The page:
Well, Biggie did love ‘Pac. I knew Biggie as well as Tupac even though I interviewed Tupac more. I interviewed Biggie once and in one of our private moments, Biggie said to me, “I don’t understand what’s going on here.” He said, “I don’t have any problems with Tupac.” Later on, when I did one of [VIBE magazine’s] biggest cover stories on ‘Pac and it was called “Live from Death Row” — it was the cover where you see Suge Knight, Dr. Dre, Snoop Dogg and Tupac like The Goodfellas poster from back in the day — even ‘Pac admitted somewhat that he was trying to sell some records and sensationalism sells records. But it took on a life of its own and people started taking sides. Then, of course, when the shots were fired — first towards ‘Pac and then towards Biggie — we didn’t know what was going on. It was a very terrifying time for a lot of people on the East Coast and the West Coast. Folks on the East Coast didn’t want to go to the West Coast and it just didn’t make any sense and to me. It was classic divide and conquer. It’s tragic. We still don’t know, really, what happened all these years later and that’s the tragedy of it all. But Biggie was actually a really cool, nice dude. He was not a gangster. He just took on that persona because he was selling records. That’s what was hot. They had dope beats and that’s what it was. He wasn’t trying to be all this other stuff that ended up taking his life.
I know you’re working on a new book about Tupac’s life. What are you exploring with this book that you haven’t been able to touch on in the past?
It’s going to take me a couple of years. I just published my own autobiography in the last few years called The Education of Kevin Powell: A Boy’s Journey into Manhood. There’s actually a chapter in the book called “Vibe & Tupac Shakur” where I talk about my relationship with Tupac during those years. Now, I want to do ‘Pac justice so even though he only lived 25 years, my plan is to really approach this like a real biographer. I’ve been reading the legendary biographers, people who have written about Abraham Lincoln or John Kennedy and folks like that, but I’m gonna put it in a hip-hop context. I’ve also been reading great music history books and music biographies about Jimi Hendrix, Bob Marley, and John Lennon. With ‘Pac, I want to trace his life, follow his life and what I think is important. What I’ve learned in these years is that Tupac met a lot of people, man. I’ve been blessed as a speaker, writer and activist to travel all over and everywhere I go, someone has a Tupac story. They’ve handed me pictures they took with Tupac or letters ‘Pac wrote from jail. It’s mind-blowing. I’ll meet folks who were engineers on this record or that record. What I want to do is bring all of this together and write what I plan on being, hopefully and humbly, a very definitive book about his life and impact while he was on this planet.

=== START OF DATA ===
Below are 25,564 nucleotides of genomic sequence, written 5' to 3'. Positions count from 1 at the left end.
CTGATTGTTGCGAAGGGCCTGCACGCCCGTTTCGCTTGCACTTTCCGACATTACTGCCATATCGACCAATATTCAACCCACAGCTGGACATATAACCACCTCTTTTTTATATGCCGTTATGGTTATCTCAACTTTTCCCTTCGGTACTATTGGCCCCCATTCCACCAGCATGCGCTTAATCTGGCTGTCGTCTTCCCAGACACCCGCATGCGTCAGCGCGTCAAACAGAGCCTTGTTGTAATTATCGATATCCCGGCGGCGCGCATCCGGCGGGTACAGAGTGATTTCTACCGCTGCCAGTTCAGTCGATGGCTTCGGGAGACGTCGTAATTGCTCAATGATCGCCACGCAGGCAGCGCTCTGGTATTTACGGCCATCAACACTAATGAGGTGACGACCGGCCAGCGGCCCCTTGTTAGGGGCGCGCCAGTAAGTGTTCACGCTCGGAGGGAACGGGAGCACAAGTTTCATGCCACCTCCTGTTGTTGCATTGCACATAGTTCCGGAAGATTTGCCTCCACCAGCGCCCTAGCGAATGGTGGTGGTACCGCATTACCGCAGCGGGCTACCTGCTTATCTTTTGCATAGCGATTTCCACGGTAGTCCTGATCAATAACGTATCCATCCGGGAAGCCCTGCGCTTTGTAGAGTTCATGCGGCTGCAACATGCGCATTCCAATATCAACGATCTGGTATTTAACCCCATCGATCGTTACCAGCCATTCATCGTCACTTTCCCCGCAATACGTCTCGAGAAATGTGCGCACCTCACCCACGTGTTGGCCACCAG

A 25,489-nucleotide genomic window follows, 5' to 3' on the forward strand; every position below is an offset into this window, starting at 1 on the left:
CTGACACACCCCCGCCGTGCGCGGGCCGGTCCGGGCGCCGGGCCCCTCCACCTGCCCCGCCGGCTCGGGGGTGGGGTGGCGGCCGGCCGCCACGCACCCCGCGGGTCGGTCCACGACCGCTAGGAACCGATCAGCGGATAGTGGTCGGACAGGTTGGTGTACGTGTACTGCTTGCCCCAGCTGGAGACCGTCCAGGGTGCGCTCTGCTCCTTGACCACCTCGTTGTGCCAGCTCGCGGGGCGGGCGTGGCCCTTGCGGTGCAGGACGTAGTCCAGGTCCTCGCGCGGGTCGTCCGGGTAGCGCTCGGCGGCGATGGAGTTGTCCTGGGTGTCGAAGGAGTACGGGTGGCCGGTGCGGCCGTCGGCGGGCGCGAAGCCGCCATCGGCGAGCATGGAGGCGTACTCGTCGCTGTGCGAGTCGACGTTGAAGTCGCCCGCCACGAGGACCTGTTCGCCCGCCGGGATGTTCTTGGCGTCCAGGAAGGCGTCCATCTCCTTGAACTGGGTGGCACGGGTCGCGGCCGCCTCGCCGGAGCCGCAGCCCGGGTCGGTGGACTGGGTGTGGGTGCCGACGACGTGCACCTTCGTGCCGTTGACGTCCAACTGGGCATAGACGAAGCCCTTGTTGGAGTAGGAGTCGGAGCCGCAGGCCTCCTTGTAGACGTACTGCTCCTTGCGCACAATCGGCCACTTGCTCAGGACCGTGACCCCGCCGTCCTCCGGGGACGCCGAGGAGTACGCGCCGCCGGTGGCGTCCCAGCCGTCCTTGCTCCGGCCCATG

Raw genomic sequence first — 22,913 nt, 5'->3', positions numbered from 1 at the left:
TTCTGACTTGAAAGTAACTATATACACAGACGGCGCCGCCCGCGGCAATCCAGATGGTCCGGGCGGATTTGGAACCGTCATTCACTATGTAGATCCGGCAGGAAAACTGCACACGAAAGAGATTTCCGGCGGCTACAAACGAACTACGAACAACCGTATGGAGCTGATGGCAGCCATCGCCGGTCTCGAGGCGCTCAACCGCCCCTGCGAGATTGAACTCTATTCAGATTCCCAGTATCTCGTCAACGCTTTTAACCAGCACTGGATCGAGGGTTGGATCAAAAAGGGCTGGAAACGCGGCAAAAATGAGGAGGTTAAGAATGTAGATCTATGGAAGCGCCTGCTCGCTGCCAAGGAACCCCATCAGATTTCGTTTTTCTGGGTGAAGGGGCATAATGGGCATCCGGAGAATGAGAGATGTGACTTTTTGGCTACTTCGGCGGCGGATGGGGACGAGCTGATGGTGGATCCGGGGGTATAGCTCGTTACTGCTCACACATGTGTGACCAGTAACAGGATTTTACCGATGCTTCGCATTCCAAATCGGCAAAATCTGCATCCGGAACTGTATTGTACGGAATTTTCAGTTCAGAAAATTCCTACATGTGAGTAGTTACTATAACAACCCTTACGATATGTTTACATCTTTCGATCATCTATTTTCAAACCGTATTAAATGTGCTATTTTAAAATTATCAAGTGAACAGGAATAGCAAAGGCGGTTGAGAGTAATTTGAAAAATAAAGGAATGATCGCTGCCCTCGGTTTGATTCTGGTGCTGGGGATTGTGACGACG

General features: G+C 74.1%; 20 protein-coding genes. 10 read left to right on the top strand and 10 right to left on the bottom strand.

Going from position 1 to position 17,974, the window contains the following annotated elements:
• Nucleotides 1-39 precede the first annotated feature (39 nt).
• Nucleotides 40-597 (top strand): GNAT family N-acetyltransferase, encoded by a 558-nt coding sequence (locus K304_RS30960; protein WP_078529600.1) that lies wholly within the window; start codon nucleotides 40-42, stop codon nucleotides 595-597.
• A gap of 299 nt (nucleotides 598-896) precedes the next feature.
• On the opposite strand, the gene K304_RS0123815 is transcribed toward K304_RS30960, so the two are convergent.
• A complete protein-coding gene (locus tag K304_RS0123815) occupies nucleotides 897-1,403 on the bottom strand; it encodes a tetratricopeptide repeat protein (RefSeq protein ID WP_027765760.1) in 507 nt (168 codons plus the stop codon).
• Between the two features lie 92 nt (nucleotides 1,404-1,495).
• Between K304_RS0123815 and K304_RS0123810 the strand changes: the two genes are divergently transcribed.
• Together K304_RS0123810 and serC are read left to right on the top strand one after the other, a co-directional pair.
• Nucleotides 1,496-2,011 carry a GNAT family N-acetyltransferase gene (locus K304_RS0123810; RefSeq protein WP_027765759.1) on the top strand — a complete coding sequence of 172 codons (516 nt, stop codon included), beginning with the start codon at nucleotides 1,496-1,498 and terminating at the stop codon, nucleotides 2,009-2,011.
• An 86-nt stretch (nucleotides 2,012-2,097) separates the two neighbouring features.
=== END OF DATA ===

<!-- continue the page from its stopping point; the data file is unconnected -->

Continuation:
What should Tupac’s legacy be?
Tupac was one of the most important voices in the history of hip-hop and pop music in American and world history. Period. I can say that from personally witnessing his impact while he was alive and I can say that even moreso now that he’s gone because he’s touched multiple generations of people. I think that he left behind a body of work that influenced so many people. You can’t talk about Kendrick Lamar, probably the most important rapper in America today, without talking about Tupac Shakur. You can see the direct influence, obviously, on Kendrick and he pays homage to that when he samples Tupac’s voice. I just think that his legacy is that he’s here. The fact that we’re still talking about Tupac 20 years later speaks to that. He’s our Elvis, our Bob Marley, our Marvin Gaye. He’s that significant a figure. He’s on that level. That’s why he’s relevant and will continue to be relevant.
Bonus: Chance The Rapper, Jidenna, Fabolous & More Remember Tupac on 20th Death Anniversary